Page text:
Background: Common variable immunodeficiency (CVID) is a heterogeneous disorder commonly presenting with recurrent sinopulmonary infections. In all, 6%-10% of CVID patients develop an inflammatory bowel disease (IBD)-like disorder, making these patients a unique population to investigate immune-mediated gastrointestinal disease. This study examined whether defects in peripheral and/or intestinal lymphocytes are involved in disruption of the intestinal mucosa in CVID patients with inflammatory intestinal diseases.
Methods: Peripheral blood (PB) T cells from healthy controls; CD or UC; CVID; and CVID with IBD were stimulated for 48 hours with anti-CD3+CD28 or phytohemagglutinin (PHA) + phorbol 12-myristate 13-acetate (PMA); cytokine production was measured by enzyme-linked immunosorbent assay (ELISA). Cytokine expression from unstimulated lamina propria lymphocytes (LPLs) was compared by real-time polymerase chain reaction (PCR). Immunohistochemistry of mucosal biopsies was performed. Cell populations were quantified by morphometry.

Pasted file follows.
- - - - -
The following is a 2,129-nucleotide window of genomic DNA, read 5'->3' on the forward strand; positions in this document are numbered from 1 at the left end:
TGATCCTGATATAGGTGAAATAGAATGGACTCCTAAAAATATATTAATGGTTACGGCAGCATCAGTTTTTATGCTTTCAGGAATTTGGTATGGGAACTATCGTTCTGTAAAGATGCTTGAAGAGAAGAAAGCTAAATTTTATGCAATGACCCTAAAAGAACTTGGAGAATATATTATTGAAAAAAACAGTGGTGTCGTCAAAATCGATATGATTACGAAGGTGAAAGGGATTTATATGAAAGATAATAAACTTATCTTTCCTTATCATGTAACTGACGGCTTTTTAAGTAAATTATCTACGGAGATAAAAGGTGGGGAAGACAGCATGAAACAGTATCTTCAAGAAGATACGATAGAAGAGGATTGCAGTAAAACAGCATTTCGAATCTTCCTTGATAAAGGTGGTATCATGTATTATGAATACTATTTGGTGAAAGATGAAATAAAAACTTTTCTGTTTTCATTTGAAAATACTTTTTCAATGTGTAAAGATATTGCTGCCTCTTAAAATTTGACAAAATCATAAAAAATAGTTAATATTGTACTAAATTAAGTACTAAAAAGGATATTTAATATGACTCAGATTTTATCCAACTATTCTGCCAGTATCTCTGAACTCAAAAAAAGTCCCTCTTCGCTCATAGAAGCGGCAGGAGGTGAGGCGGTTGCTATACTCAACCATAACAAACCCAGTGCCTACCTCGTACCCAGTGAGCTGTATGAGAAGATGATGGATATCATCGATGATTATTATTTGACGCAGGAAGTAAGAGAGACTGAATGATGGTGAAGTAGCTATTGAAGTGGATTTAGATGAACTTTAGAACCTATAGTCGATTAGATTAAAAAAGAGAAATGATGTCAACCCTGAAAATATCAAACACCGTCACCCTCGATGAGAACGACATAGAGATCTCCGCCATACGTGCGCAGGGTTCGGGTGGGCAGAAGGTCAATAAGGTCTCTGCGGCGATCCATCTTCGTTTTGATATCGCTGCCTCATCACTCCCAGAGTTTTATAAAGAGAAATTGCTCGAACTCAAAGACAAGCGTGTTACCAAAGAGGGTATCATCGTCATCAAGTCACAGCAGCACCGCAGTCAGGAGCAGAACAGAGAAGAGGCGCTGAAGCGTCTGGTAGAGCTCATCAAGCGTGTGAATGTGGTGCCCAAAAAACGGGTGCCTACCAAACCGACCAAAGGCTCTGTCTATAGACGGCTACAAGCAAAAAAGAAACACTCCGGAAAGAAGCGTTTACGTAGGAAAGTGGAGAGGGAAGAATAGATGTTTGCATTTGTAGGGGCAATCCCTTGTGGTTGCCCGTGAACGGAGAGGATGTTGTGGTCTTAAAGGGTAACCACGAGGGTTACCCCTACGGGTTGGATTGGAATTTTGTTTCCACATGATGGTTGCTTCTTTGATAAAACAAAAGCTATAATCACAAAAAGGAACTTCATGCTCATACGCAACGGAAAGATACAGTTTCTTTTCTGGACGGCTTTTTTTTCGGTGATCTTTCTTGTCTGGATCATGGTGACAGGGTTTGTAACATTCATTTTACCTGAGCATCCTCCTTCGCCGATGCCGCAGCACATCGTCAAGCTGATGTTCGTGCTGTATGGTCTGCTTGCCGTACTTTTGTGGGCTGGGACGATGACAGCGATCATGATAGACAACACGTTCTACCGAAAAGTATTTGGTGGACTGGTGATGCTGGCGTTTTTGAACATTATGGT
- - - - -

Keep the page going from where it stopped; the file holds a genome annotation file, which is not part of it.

Results: CVID/IBD PB T cells stimulated by anti-CD3+CD28 had trends for reduced IL-2, IL-10, IFN-γ, and TNF-α compared to controls. These differences were not apparent following stimulation by PHA/PMA. Constitutive production of inflammatory cytokines by LPLs was not detected. Histologically, CVID patients had reduced/absent plasma cells with reductions in intestinal IgM and IgA. CVID patients with and without gastrointestinal (GI) disease exhibited increased CD3+ T cells, specifically CD8+, in the colon compared to normal and IBD controls, suggesting immune dysregulation.
Conclusions: Intestinal inflammation in CVID patients with IBD-like disease may be mediated by abnormal cytokine production through a T-cell receptor-mediated pathway. However, the variability observed suggests multiple, rather than singular, mechanisms are involved. Histologic features such as reduced intestinal plasma cells and lack of intestinal immunoglobulins may be useful markers in diagnosing CVID in a patient with GI disease refractory to conventional therapies.
Copyright © 2010 Crohn's & Colitis Foundation of America, Inc.